This past weekend I had the privilege to sit in the presence and wisdom of Rev. angel Kyodo williams. They mentioned this weekend encounter will most likely continue to unfold for days, weeks, months or maybe even a year after our time together. Sitting with them last year I know this is true for me. I spoke about something that came from last year’s experience just three days before I sat with them again.
This year held many powerful, challenging and illuminating words, questions and practices that will continue to unfold in me in ways I do not know yet. There were a few things that hit me hard immediately. They shared these steps towards dismantling white supremacy:
Disarm. Deconstruct. Disrupt.
The first step is to disarm. Not get more information, not school anyone, not learn more, not read more, not go to more marches. Disarm. The first yama in the Yoga Sutras is non-harming. The first precept in Buddhism is non-violence. Disarming the tools of white supremacy within is an act of non-harming and non-violence. They mentioned that anything can be weaponized (including the Yoga Sutras and the Buddhist precepts), and some of the biggest work is disarming ourselves. They asked us to become astute observers of the ways we dominate.
I notice many ways I arm myself. I have used the Yoga Sutras as a weapon, love as a weapon, my meditation as a weapon. I notice a desire to express my dominance over my sweet pup by moving him along when he would prefer to stay and smell the trees longer than I have patience for. I notice my dominance arises when I want to call other white people in (see: control, stop, change their behavior, etc.) on the ways they are dominating. Rev. angel encouraged us to deepen our practice of disarming.
The image and sensation of exposing my soft belly comes to mind when I think of disarming. I know when I am triggered or in a situation when I witness white supremacy (within myself or others) my body moves into a defensive position. I feel the energy move away from my feet into my chest and head. My shoulders tighten. I feel myself get a little more contracted everywhere. My thoughts begin to race. My jaw clenches. My nervous system is gathering all the defenses it may need (through words, exit strategies, proving how right I am, explaining how terrible I am, etc.) What would happen if I moved into a difficult situation with a soft belly? What would happen if I stayed with myself until I could disarm before engaging with another? Rev. angel said when engaging with another being, “If I am not serving liberation I don’t say anything.”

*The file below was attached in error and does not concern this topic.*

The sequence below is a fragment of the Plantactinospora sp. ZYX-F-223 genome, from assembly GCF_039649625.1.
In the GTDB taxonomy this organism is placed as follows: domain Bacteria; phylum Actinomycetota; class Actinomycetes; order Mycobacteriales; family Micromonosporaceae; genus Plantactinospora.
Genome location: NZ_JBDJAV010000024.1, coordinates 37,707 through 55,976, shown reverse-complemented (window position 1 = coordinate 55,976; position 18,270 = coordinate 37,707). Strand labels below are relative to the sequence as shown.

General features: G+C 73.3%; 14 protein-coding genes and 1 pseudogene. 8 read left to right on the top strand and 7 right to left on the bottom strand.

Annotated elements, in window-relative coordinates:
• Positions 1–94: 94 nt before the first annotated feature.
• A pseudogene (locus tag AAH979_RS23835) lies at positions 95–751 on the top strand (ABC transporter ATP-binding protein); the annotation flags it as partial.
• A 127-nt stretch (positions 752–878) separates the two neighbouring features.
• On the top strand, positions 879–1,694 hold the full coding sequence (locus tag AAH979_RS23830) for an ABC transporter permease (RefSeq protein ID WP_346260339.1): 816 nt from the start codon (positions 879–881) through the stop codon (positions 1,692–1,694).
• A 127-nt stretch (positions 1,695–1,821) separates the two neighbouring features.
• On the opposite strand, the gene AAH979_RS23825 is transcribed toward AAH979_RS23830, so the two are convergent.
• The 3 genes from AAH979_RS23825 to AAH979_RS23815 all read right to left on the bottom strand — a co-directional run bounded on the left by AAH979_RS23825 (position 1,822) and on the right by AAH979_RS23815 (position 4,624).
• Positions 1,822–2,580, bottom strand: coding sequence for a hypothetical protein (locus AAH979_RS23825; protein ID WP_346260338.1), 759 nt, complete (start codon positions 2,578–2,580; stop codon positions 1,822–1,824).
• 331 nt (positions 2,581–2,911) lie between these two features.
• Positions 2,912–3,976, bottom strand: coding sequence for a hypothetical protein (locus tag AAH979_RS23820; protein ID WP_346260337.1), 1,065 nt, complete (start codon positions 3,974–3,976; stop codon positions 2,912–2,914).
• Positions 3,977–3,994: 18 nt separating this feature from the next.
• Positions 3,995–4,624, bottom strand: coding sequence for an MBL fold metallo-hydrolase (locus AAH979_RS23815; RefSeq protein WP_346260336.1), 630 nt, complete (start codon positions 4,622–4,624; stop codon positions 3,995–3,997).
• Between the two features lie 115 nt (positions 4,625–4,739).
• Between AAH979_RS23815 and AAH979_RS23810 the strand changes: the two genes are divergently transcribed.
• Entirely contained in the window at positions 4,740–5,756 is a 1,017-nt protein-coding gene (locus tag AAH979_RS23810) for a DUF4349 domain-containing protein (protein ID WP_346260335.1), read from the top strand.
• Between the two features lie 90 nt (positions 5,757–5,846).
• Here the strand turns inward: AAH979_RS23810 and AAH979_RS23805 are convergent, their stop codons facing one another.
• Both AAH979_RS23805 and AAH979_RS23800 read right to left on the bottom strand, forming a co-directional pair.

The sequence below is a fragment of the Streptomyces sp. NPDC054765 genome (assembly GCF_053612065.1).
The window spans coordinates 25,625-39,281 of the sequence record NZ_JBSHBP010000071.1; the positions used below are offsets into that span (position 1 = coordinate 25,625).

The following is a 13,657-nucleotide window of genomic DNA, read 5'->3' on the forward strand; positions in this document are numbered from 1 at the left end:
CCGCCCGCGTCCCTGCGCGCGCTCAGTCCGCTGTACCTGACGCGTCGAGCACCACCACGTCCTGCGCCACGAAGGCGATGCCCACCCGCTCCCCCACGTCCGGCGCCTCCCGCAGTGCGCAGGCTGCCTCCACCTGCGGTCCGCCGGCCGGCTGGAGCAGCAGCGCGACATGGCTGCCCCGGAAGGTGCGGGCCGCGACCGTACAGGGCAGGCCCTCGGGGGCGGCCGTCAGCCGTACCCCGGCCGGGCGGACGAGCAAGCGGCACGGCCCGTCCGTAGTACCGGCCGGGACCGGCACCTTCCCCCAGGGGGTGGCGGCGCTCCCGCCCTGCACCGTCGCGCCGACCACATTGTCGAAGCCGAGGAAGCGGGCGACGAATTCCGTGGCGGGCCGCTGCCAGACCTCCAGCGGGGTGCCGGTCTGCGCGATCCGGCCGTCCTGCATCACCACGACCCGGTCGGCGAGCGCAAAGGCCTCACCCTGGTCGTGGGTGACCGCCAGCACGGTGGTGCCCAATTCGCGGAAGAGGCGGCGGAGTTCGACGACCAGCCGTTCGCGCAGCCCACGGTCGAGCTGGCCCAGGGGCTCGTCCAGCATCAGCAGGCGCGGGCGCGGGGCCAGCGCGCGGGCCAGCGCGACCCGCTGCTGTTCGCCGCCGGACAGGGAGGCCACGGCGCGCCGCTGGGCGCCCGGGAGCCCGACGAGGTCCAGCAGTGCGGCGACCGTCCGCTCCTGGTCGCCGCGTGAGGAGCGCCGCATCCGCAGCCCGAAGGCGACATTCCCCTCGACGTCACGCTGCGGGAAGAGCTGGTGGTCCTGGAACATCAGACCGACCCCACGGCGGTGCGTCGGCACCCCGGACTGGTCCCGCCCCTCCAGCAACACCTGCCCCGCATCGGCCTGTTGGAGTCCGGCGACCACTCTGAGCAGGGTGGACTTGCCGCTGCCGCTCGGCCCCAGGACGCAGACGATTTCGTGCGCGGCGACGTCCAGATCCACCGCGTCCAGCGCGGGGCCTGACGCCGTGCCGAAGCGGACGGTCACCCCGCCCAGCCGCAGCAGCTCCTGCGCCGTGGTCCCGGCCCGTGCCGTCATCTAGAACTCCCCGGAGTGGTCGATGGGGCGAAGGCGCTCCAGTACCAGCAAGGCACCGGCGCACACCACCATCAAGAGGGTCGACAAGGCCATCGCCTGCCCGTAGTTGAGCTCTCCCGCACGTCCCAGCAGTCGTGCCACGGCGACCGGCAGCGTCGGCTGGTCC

I commit to diving deeply into the practice of disarming. I am going to practice exposing my soft belly more and to being more courageously vulnerable. I commit to asking the question whether my actions or words serve liberation, and if they come from dominance and/or defensiveness I will commit to staying with myself until I can disarm because deconstructing and disrupting from an armored place continues to perpetuate dominance and harm within myself and my relationships.
How do you disarm yourself? How do you notice dominance arising in you?
Remember a time when something was triggering for you. Notice how your body responds to the trigger. How does it defend? What sensations do you notice? What happens in your breath? What happens in your mind? As you recall this situation try bringing your hands to your belly. As you inhale say to yourself, “soft.” As you exhale, say to yourself, “belly.” Try this for 10 breaths or so. Now think of that time again. Is your body as armored? Has it disarmed? How might you approach that situation with a soft belly?